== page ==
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10 Facts about Auschwitz So We Never Forget

  • Monday, March 25, 2024
10 Facts about Auschwitz So We Never Forget


Seventy-five years ago on January 27, around 7,000 prisoners at Auschwitz were liberated from their nightmare in German-occupied Poland. While the horrors of World War II go beyond the concentration and death camps, Auschwitz looms as an especially harrowing reminder of the capacity humans have for evil. By remembering these atrocities, we honor those who were liberated and killed in hopes that the world never sees another Auschwitz.

10 Facts about Auschwitz So We Never Forget

1. Auschwitz was the largest of the Nazi death camps.

2. Auschwitz was actually three camps: Auschwitz I, Auschwitz II (also known as Birkenau), and finally Auschwitz III.

3. Auschwitz was originally a prison for Polish prisoners but became infamous when Auschwitz II was added to be a mass killing site for Jews.

4. Auschwitz II was created by the Nazis as part of the “Final Solution,” which is what they called the plan to annihilate all European Jews. It is important to note how the Nazis disguised the horrors of their plan by giving it a harmless name.

5. When arriving at Auschwitz, the elderly, women, and children were almost immediately killed in the massive gas chambers. Those who were spared were those deemed strong enough for incredibly hard labor.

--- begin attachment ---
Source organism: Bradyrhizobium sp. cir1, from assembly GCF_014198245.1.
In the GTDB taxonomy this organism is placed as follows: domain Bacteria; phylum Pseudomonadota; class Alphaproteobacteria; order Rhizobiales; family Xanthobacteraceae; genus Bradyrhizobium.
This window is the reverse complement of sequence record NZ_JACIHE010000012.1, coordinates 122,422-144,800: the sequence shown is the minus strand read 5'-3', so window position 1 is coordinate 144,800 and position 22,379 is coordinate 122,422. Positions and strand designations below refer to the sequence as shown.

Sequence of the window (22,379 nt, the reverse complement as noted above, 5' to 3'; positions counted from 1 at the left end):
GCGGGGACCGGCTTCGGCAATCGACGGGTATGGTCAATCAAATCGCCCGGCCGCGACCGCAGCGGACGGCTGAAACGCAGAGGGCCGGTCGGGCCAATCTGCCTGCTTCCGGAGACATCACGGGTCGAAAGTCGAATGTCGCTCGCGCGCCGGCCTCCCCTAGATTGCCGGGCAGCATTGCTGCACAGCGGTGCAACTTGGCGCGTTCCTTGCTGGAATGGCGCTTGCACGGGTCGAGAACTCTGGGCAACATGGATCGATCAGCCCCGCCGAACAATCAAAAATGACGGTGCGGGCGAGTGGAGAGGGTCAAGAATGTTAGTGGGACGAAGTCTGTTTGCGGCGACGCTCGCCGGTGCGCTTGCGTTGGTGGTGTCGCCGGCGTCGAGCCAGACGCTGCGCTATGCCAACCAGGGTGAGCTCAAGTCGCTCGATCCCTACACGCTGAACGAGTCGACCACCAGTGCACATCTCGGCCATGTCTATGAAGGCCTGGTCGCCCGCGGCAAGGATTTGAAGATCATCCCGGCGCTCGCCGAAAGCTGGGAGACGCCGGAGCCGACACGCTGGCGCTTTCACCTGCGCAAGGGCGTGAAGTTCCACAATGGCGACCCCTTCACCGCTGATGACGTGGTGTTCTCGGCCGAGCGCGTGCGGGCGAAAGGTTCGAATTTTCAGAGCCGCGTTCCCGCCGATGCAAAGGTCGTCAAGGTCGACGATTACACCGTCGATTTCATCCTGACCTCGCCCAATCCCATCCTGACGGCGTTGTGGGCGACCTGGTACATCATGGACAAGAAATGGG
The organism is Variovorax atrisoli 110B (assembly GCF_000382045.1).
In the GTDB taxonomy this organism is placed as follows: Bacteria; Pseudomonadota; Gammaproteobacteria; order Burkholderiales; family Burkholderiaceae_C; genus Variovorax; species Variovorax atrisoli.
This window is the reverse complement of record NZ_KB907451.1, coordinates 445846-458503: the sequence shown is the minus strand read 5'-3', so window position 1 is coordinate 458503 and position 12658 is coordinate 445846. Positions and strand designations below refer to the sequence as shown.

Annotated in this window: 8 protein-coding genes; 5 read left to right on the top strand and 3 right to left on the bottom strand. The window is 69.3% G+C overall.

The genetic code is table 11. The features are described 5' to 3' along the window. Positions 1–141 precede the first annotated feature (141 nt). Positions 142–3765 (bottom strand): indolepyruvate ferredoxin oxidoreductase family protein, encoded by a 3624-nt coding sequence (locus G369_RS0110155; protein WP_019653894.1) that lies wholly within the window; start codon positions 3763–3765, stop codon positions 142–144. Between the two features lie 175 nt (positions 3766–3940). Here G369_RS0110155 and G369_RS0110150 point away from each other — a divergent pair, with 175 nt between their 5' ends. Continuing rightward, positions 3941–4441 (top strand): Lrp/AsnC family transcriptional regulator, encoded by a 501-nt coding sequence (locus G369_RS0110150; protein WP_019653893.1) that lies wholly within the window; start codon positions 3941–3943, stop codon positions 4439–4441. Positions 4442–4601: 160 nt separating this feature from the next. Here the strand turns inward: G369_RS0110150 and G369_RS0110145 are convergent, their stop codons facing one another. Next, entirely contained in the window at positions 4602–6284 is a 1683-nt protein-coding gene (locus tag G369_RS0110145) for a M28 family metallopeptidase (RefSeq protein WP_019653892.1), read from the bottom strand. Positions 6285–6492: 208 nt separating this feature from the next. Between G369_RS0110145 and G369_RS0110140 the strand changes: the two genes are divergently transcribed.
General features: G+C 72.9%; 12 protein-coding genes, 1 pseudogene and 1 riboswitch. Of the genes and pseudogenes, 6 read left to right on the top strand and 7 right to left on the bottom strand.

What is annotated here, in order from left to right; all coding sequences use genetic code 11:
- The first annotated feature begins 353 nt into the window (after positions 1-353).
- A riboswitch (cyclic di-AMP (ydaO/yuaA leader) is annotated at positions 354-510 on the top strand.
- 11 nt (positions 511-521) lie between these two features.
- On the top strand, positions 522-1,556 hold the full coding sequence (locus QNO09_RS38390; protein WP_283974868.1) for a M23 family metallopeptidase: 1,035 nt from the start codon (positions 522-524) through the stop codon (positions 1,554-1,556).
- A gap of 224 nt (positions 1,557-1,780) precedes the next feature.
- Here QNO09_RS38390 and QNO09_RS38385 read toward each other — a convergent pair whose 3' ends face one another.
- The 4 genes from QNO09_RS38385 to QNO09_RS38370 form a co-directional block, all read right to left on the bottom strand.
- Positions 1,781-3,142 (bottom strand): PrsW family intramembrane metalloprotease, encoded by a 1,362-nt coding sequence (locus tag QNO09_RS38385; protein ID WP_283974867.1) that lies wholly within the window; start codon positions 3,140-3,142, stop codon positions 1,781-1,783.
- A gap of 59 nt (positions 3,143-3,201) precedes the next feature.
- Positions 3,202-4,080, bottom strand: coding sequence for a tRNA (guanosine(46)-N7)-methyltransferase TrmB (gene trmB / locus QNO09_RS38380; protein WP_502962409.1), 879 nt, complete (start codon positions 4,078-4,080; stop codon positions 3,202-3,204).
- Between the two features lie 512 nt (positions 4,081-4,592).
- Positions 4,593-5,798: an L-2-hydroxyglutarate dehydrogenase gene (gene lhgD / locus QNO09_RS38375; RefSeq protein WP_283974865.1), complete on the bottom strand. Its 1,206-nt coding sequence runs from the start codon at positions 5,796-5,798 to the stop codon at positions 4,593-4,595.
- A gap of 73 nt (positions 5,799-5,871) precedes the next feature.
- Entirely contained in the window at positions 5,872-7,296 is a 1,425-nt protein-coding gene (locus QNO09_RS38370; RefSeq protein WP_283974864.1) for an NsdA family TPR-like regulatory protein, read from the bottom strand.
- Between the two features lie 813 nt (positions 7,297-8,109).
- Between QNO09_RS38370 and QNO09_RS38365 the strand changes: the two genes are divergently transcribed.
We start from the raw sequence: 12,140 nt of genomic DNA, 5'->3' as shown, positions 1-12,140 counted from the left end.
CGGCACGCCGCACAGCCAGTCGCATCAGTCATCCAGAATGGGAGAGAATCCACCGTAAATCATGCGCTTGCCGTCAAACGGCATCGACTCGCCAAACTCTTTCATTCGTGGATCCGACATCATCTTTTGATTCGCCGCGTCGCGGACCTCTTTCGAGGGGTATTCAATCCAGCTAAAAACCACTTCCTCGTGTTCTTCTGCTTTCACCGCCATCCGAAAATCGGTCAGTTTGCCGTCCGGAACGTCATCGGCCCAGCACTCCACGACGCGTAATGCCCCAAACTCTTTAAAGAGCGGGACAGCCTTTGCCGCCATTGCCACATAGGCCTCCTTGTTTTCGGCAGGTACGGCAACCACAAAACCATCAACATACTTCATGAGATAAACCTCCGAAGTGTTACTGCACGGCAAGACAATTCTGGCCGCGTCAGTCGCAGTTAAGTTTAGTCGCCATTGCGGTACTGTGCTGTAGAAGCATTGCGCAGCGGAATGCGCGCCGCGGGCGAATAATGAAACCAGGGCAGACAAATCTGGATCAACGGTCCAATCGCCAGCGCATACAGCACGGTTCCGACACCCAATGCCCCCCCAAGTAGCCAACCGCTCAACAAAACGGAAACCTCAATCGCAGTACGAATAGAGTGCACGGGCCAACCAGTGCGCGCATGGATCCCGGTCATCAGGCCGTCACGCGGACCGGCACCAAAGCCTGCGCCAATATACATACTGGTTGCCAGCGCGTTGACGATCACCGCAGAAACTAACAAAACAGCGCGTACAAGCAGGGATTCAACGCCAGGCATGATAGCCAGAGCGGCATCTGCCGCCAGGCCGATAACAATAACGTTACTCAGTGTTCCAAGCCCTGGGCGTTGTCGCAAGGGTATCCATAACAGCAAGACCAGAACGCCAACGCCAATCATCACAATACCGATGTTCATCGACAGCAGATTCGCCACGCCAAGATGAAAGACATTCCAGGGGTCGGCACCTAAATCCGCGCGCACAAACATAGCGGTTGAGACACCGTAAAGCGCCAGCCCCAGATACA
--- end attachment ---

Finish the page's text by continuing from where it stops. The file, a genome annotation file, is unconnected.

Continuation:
6. The gas chambers were disguised as shower houses so the prisoners would be less likely to put up a fight.

7. Once in 1944, a group of a couple hundred prisoners realized what they were walking into and there was a revolt. Three guards were killed, and the crematorium and adjacent gas chamber were blown up by explosives snuck into the camp by Jewish women who had been assigned to labor in the armaments factory nearby.

8. More than 1.1 million people were killed at Auschwitz, most of whom were Jews. Overall estimates say that around 6 million European Jews were killed during the Holocaust.

9. The Red Army, soldiers from the Soviet Union, liberated Auschwitz. Though Stalin’s totalitarian regime is often painted as the bad guy in our western history, they were a key player in stopping the Nazi takeover.

10. In mid-January 1945 as the Soviet soldiers approached Auschwitz, the Auschwitz guards forced almost 60,000 prisoners to march west from the death camp. As many as 15,000 estimated prisoners died during the evacuation marches.

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